[A mother and her child arriving home in the evening]


Of Eternal Life and the Royal Priesthood

Of Eternal Life and Royal Priests


And, behold, a certain lawyer stood up, and tempted him, saying, Master, what shall I do to inherit eternal life?

He said unto him, What is written in the law? how readest thou?

And he answering said, Thou shalt love the Lord thy God with all thy heart, and with all thy soul, and with all thy strength, and with all thy mind; and thy neighbour as thyself.

And he said unto him, Thou hast answered right: this do, and thou shalt live.

But he, willing to justify himself, said unto Jesus, And who is my neighbour?

And Jesus answering said, A certain man went down from Jerusalem to Jericho, and fell among thieves, which stripped him of his raiment, and wounded him, and departed, leaving him half dead.

And by chance there came down a certain priest that way: and when he saw him, he passed by on the other side.

And likewise a Levite, when he was at the place, came and looked on him, and passed by on the other side.

But a certain Samaritan, as he journeyed, came where he was: and when he saw him, he had compassion on him,

And went to him, and bound up his wounds, pouring in oil and wine, and set him on his own beast, and brought him to an inn, and took care of him.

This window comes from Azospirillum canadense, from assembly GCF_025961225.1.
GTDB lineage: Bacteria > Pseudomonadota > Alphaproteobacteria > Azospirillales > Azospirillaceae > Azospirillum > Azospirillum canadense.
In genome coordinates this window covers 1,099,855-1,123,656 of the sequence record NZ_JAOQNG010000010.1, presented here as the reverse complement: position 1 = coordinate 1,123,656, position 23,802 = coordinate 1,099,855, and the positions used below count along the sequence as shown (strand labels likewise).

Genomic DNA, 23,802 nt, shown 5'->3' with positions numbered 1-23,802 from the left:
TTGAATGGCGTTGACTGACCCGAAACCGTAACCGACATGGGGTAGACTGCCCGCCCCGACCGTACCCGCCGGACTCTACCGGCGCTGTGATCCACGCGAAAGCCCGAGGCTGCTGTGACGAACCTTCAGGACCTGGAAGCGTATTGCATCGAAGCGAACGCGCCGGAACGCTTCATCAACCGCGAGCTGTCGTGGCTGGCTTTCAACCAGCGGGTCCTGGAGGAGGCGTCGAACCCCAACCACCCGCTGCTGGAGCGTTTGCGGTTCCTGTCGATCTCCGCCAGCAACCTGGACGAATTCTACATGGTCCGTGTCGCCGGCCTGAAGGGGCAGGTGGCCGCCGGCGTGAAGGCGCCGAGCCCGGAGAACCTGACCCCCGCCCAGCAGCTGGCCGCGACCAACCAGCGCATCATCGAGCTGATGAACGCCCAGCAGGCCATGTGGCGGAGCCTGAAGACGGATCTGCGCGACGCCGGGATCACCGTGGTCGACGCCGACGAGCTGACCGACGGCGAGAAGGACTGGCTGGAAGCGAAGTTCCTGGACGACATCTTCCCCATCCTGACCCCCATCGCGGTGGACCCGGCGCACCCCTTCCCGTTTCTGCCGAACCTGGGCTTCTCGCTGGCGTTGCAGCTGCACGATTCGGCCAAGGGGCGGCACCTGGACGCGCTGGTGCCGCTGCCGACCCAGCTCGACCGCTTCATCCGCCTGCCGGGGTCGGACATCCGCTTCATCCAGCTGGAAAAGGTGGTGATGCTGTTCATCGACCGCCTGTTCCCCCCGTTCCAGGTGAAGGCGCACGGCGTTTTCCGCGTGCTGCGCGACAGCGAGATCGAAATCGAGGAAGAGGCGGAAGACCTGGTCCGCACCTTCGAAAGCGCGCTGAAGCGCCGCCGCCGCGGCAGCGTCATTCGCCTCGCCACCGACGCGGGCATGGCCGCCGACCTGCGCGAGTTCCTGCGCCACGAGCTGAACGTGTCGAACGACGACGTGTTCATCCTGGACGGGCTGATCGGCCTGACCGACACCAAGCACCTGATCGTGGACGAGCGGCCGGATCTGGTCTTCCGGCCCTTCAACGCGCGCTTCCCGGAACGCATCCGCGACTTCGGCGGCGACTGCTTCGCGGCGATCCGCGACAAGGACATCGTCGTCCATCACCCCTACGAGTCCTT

And on the morrow when he departed, he took out two pence, and gave them to the host, and said unto him, Take care of him; and whatsoever thou spendest more, when I come again, I will repay thee.

Which now of these three, thinkest thou, was neighbour unto him that fell among the thieves?

And he said, He that shewed mercy on him. Then said Jesus unto him, Go, and do thou likewise.  Lk 10:25-37


There are two things that I love about this story. One is the fact that the story of the Good Samaritan is associated with inheriting eternal life (verse 25). In other words, doing something as simple as this Samaritan did can guarantee you eternal life. That’s truly amazing.

But much of the time our flesh prevents us from doing the will of God in our lives.

I am sure you appreciate the fact that it is not like the priest and the Levite did not want to help the fallen man. I am sure they must have felt terribly distressed at the predicament facing the poor soul. Being men of the cloth, they must have prayed for him all the way to wherever they were going.

But it is clear that the situation in hand needed more than a prayer. Action was required. A substantial price was involved here. Someone needed to risk their lives to help this suffering man.